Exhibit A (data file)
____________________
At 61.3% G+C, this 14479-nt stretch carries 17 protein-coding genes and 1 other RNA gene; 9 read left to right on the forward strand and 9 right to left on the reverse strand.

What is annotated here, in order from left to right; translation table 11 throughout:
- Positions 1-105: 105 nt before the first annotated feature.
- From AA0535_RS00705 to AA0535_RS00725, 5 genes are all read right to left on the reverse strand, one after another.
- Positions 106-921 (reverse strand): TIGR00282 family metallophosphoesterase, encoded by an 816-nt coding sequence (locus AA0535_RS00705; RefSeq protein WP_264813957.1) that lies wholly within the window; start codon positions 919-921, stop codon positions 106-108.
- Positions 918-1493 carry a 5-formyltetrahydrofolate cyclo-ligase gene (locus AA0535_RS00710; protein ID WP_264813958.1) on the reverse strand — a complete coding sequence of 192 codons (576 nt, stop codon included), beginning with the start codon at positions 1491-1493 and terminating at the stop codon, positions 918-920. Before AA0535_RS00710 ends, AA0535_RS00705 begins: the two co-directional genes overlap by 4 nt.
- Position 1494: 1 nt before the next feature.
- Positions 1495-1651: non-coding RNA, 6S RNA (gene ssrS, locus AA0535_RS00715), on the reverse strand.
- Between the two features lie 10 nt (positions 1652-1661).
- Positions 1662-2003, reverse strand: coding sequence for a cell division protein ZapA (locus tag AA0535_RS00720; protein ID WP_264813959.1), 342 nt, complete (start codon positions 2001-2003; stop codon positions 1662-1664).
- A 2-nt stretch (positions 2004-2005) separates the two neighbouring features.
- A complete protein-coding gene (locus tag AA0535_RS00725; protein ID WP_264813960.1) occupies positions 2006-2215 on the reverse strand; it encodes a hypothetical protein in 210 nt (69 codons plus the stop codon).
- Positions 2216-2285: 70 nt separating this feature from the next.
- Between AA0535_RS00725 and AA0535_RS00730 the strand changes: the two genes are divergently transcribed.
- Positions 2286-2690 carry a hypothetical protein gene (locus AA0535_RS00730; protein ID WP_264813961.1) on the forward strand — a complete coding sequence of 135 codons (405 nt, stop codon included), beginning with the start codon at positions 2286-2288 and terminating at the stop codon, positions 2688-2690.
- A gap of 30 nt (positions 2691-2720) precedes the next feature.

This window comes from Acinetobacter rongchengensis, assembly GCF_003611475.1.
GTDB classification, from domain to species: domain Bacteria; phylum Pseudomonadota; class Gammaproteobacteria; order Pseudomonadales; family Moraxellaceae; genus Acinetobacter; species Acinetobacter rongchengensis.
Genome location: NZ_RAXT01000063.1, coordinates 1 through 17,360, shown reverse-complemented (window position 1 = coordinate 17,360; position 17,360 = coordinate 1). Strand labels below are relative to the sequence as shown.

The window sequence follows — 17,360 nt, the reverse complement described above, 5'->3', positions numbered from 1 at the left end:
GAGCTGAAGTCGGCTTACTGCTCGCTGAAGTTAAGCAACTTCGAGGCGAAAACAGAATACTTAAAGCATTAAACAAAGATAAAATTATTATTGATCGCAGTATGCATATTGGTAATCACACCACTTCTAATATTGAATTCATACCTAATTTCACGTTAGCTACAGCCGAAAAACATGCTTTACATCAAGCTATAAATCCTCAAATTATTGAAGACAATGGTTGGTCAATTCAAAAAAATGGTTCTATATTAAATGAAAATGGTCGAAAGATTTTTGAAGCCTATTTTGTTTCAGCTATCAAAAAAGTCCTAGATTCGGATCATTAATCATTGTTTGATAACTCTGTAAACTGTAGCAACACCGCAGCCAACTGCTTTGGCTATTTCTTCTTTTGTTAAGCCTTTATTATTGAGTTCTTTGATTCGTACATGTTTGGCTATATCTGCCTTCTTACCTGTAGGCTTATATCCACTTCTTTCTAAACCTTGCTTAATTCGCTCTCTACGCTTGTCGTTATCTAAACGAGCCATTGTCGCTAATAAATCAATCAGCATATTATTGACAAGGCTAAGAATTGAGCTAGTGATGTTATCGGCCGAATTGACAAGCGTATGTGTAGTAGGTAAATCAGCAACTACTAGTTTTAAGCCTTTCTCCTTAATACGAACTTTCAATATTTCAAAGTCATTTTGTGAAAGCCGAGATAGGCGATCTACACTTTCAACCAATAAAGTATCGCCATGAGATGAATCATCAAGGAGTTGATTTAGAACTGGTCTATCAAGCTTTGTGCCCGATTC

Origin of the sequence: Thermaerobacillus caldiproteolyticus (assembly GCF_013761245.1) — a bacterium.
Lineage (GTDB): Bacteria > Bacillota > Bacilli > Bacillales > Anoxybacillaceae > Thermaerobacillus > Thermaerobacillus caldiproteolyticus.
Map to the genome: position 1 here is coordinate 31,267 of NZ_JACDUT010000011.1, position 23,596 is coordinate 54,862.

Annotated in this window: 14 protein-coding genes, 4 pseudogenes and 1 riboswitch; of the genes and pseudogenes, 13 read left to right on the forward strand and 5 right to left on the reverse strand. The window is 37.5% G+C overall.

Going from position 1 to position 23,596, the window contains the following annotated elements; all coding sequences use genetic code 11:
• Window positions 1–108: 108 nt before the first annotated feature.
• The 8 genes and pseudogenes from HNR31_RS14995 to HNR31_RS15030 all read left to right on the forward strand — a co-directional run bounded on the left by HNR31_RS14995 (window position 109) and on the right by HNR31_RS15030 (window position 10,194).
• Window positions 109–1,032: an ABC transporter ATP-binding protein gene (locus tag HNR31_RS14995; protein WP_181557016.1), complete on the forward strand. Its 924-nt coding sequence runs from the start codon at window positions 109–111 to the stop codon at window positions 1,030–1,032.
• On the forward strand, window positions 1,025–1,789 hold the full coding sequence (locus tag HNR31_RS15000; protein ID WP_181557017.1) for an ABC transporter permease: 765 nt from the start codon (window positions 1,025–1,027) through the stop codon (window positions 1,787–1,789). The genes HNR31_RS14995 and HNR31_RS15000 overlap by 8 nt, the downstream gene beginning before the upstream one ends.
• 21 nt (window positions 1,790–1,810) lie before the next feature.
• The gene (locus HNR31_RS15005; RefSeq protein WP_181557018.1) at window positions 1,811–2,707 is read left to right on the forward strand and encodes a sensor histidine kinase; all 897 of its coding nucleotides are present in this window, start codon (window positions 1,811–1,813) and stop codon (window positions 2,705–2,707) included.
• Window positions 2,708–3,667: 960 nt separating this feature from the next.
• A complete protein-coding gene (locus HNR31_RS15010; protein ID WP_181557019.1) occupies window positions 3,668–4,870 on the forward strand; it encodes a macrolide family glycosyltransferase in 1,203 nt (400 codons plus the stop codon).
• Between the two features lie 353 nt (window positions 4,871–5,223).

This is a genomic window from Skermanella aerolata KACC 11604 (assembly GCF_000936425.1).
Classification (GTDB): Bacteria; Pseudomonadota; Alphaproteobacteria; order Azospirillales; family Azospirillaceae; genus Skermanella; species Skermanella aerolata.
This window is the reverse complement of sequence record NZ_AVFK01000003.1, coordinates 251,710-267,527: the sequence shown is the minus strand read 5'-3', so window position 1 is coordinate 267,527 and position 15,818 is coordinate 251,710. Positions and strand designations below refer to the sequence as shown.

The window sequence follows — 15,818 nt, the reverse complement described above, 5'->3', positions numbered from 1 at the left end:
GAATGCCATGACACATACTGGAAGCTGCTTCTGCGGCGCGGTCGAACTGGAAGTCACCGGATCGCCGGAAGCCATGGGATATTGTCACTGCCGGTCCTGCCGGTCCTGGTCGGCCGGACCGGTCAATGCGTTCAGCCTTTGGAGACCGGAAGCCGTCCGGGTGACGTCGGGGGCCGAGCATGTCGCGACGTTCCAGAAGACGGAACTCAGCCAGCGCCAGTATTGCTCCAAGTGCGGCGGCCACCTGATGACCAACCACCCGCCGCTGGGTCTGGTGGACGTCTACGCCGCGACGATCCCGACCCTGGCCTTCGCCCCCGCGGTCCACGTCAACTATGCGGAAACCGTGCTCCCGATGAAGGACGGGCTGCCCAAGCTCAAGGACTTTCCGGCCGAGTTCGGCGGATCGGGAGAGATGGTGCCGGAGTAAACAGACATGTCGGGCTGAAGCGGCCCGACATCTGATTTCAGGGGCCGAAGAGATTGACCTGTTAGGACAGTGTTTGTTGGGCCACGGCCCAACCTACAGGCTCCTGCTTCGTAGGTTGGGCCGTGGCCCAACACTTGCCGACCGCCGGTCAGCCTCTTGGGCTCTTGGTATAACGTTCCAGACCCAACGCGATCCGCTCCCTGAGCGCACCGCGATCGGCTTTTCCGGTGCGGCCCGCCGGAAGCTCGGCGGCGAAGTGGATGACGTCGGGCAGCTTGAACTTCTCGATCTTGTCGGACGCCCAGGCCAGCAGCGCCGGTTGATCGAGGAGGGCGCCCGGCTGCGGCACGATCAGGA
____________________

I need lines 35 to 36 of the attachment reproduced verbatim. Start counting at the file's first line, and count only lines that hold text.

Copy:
• Between the two features lie 353 nt (window positions 4,871–5,223).

This is a genomic window from Skermanella aerolata KACC 11604 (assembly GCF_000936425.1).